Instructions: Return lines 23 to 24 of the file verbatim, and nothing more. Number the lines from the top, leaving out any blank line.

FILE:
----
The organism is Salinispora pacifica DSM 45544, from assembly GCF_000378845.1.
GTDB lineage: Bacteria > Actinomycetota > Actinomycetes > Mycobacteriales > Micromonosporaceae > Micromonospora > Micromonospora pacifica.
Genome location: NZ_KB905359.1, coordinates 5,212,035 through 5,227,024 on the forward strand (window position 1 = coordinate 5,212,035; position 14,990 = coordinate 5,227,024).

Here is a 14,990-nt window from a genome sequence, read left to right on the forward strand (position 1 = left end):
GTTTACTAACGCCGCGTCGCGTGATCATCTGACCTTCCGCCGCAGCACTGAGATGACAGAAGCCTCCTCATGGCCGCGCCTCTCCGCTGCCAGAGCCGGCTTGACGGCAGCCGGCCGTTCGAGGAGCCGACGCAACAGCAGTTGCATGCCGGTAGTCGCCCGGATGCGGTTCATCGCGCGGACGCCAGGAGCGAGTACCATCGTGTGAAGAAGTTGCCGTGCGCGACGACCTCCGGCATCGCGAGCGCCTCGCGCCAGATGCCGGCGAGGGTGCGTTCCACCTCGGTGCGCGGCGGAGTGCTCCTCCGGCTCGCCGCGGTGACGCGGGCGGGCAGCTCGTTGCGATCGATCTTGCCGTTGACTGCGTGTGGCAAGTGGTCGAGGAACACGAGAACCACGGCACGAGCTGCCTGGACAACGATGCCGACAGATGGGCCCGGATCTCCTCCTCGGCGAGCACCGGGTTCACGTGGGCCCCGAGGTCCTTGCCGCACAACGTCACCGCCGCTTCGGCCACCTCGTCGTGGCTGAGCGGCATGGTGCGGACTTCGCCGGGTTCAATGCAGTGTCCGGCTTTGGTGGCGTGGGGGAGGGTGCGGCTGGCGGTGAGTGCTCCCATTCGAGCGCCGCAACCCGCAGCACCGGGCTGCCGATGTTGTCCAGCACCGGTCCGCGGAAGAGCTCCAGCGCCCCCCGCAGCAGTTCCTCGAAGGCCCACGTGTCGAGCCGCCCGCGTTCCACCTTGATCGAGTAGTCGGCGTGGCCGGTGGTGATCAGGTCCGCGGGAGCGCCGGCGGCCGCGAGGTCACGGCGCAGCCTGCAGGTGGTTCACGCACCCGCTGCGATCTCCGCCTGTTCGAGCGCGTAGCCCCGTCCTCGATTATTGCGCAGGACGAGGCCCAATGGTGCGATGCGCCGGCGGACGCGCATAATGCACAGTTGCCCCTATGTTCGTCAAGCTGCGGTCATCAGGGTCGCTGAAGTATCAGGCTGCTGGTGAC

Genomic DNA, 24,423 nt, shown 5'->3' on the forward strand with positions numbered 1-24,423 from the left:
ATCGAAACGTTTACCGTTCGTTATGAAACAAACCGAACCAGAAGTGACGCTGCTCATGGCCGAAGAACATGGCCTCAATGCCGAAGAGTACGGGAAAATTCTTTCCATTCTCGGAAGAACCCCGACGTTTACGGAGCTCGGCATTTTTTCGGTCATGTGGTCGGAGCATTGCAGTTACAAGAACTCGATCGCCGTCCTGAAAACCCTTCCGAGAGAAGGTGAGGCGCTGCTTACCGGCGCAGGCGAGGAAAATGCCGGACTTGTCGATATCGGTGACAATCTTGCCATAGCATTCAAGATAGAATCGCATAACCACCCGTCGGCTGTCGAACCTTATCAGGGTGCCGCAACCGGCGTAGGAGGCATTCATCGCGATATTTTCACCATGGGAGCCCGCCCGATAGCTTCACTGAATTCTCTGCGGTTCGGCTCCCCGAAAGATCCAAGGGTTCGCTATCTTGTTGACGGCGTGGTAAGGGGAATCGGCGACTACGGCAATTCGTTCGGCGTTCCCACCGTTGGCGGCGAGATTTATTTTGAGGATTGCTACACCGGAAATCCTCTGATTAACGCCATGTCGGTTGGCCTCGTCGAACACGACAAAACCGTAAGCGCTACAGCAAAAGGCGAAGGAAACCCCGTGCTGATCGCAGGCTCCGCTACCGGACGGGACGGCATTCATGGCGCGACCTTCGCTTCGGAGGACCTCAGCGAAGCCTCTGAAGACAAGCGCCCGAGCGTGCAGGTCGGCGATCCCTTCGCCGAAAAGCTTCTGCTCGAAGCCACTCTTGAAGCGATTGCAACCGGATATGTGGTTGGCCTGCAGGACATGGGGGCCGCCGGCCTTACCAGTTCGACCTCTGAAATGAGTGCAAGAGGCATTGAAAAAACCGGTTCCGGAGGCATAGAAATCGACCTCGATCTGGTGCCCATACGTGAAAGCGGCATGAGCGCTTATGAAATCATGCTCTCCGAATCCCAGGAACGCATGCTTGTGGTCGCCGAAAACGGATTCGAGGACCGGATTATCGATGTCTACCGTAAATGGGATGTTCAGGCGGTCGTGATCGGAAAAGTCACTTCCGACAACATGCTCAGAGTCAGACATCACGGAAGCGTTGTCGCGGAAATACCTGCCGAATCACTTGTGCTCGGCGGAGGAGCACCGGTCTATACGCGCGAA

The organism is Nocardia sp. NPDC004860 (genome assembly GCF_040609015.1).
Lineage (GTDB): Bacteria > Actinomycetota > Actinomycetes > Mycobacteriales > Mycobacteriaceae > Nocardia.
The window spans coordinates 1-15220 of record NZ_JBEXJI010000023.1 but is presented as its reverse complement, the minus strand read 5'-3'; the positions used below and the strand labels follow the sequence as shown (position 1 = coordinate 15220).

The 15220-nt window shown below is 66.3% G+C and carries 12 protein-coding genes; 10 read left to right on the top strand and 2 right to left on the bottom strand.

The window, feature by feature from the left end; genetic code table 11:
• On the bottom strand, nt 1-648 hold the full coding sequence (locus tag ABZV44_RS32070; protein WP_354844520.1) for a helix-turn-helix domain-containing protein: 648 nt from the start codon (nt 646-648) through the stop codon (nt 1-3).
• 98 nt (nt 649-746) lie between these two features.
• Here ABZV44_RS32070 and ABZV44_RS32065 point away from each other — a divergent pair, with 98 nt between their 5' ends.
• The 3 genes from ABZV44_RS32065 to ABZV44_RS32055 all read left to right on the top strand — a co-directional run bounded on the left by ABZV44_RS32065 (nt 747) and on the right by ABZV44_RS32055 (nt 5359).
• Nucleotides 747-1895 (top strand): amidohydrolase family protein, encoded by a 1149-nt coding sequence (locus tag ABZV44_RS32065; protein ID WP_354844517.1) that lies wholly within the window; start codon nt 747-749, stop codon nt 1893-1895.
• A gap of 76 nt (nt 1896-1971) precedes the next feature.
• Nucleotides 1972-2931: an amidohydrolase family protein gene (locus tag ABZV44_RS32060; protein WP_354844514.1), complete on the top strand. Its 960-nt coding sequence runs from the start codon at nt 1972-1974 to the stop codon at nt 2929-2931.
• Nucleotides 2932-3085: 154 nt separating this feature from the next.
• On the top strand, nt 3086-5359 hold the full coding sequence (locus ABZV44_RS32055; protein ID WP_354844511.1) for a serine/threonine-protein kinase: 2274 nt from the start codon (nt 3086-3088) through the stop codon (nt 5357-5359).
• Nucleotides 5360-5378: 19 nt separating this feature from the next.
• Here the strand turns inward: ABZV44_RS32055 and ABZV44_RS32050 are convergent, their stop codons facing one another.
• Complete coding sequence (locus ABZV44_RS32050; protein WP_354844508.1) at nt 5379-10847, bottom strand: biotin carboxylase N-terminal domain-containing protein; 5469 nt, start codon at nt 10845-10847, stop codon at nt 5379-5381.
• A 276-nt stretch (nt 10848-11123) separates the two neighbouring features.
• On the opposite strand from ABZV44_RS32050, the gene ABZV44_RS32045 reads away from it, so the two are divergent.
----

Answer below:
• Here the strand turns inward: ABZV44_RS32055 and ABZV44_RS32050 are convergent, their stop codons facing one another.
• Complete coding sequence (locus ABZV44_RS32050; protein WP_354844508.1) at nt 5379-10847, bottom strand: biotin carboxylase N-terminal domain-containing protein; 5469 nt, start codon at nt 10845-10847, stop codon at nt 5379-5381.